How long an agent takes to get back to you varies by agency and by agent. I remember one writer friend getting a response from an agent the same day. Other writers told me one agent takes 8-9 months to respond. You may be able to learn this information on the agency website or perhaps on Publisher's Marketplace.

Example:

The Bent Agency: "It is our goal to respond to every query. If you don't receive a response within a month, please resend your query and indicate that you're sending it again."

More and more agents are not responding unless they are interested in your submission.

Example:

Wernick and Pratt Agency: "We receive hundreds of submissions each month, and while we would like to respond to every submission received, we unfortunately cannot reply to each one. Submissions will only be responded to if we are interested in them. If you do not hear from us within six (6) weeks of your submission, it should be considered declined. If you would like to request confirmation of receipt, please use the request-receipt function when e-mailing your initial submission to receive an automatically generated response confirming receipt. We will not confirm receipt of submissions unless we have requested additional material."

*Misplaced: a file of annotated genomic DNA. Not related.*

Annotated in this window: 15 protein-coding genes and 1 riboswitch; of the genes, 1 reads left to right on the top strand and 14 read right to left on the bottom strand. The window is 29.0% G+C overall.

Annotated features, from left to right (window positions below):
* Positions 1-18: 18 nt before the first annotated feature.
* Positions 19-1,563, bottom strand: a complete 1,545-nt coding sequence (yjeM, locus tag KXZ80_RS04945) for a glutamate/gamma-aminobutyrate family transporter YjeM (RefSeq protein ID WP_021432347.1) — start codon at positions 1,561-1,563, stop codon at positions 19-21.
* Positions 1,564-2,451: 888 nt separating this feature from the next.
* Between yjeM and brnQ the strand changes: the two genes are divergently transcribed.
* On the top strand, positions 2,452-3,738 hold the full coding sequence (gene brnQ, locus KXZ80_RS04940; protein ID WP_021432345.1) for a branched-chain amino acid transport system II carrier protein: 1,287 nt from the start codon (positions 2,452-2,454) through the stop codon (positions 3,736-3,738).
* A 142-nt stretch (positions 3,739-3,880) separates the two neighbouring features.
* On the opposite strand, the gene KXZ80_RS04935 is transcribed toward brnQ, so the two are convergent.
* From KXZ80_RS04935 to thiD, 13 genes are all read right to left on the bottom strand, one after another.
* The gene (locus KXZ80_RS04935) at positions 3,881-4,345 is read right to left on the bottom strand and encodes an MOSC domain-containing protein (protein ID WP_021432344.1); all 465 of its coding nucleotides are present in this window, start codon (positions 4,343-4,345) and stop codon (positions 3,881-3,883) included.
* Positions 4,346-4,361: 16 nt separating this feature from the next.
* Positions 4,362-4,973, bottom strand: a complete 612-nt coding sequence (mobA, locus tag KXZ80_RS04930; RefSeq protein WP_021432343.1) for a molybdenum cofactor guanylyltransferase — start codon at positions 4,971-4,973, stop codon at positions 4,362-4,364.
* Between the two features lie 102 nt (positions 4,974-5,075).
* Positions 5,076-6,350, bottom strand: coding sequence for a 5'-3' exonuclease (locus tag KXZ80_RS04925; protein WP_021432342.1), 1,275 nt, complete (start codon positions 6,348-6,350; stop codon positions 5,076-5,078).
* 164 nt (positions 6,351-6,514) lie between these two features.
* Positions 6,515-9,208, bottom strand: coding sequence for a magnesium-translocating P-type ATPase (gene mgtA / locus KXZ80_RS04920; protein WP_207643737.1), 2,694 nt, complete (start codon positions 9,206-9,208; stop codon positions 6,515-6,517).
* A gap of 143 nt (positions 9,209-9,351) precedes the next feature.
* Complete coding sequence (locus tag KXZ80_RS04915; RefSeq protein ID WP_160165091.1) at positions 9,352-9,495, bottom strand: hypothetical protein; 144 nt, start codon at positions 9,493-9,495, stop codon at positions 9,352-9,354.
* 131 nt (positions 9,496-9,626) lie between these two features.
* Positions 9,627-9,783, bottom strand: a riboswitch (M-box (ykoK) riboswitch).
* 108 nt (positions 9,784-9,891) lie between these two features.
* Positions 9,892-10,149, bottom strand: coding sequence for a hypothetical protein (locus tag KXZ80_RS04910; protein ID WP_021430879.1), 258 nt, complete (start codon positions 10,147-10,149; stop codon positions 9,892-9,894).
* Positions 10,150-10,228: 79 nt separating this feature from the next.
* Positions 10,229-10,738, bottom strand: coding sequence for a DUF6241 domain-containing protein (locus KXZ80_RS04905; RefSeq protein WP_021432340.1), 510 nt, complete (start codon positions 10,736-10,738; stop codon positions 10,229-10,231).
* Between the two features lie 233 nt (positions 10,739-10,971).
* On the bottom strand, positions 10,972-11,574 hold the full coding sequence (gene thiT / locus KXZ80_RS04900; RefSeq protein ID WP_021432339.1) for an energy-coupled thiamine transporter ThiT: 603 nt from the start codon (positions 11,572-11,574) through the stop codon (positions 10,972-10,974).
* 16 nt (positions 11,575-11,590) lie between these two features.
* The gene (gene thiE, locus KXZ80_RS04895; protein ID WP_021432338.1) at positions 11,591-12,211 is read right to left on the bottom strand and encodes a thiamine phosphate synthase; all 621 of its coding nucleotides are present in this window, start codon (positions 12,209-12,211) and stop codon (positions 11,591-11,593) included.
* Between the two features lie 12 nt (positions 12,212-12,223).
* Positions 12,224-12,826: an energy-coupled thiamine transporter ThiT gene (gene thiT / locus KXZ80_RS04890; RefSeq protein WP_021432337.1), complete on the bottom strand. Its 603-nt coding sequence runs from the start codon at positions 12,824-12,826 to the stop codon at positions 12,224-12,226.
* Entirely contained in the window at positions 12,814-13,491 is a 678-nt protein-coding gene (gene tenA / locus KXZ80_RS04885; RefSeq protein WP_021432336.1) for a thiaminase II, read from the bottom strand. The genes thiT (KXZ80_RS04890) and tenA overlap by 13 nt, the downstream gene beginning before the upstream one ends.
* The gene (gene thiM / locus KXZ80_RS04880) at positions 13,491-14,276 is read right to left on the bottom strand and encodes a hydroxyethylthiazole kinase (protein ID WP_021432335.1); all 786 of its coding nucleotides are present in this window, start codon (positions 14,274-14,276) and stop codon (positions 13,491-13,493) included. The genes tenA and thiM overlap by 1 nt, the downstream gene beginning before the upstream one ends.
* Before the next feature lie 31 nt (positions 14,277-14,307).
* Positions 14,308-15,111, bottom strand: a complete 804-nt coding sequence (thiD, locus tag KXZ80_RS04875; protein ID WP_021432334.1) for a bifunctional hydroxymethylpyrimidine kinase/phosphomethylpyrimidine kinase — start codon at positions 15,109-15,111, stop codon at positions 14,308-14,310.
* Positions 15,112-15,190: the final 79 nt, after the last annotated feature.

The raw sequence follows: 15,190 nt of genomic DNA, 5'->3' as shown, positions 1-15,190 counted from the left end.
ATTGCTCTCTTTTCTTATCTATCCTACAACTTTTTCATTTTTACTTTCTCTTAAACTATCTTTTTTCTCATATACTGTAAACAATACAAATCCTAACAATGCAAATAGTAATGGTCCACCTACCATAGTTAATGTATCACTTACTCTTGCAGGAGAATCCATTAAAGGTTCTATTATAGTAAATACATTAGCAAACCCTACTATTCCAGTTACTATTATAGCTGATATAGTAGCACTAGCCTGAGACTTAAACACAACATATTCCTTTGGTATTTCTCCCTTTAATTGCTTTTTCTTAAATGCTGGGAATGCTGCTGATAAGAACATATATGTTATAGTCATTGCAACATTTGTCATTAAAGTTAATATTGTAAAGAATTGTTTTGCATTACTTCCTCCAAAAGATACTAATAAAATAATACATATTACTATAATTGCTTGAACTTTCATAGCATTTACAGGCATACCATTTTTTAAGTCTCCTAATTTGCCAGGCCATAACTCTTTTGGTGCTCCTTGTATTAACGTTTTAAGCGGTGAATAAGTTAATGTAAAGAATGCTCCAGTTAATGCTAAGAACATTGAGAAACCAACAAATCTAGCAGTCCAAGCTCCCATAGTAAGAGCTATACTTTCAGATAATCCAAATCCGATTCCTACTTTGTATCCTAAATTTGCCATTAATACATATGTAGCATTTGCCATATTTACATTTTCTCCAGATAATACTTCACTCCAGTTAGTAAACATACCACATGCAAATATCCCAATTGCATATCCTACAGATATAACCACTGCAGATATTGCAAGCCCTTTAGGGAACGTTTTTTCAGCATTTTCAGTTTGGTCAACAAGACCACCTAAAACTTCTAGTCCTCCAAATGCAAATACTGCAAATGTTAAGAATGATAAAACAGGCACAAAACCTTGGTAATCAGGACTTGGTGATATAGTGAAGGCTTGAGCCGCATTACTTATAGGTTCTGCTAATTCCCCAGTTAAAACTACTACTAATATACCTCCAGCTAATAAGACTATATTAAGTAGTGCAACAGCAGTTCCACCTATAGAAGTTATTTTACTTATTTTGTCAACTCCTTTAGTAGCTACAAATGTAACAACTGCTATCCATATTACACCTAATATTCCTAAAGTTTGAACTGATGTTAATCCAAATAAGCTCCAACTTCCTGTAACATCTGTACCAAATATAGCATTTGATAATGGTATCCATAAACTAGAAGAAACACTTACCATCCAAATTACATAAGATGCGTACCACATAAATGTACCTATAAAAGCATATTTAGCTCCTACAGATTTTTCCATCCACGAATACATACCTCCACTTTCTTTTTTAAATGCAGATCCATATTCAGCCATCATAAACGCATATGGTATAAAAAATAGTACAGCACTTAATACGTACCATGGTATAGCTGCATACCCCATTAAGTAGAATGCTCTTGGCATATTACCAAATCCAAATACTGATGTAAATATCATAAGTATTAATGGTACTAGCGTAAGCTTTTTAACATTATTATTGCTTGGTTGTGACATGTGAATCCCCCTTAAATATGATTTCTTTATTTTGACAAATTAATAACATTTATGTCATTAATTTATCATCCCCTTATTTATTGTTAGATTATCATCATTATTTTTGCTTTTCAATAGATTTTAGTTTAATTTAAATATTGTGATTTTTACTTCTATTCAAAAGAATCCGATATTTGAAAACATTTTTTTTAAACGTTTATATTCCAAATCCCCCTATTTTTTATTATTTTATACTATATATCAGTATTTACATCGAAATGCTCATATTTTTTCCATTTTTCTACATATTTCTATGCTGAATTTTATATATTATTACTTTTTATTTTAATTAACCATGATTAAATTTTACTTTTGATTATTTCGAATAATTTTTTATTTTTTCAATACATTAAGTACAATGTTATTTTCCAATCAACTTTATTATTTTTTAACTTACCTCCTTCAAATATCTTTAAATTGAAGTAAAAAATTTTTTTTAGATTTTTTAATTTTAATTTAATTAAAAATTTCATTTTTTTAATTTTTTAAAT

Can I Submit to More Than One Agent at an Agency?

Most agencies consider a submission to one agent at the agency as the only submission allowed. In other words, you can not submit to another agent at the same agency. This information will probably be in their submission guidelines. It never hurts to ask at a conference what the agency's policy is on this.



How To Start Querying an Agent

letterbox.jpgguest post by author Jan Fields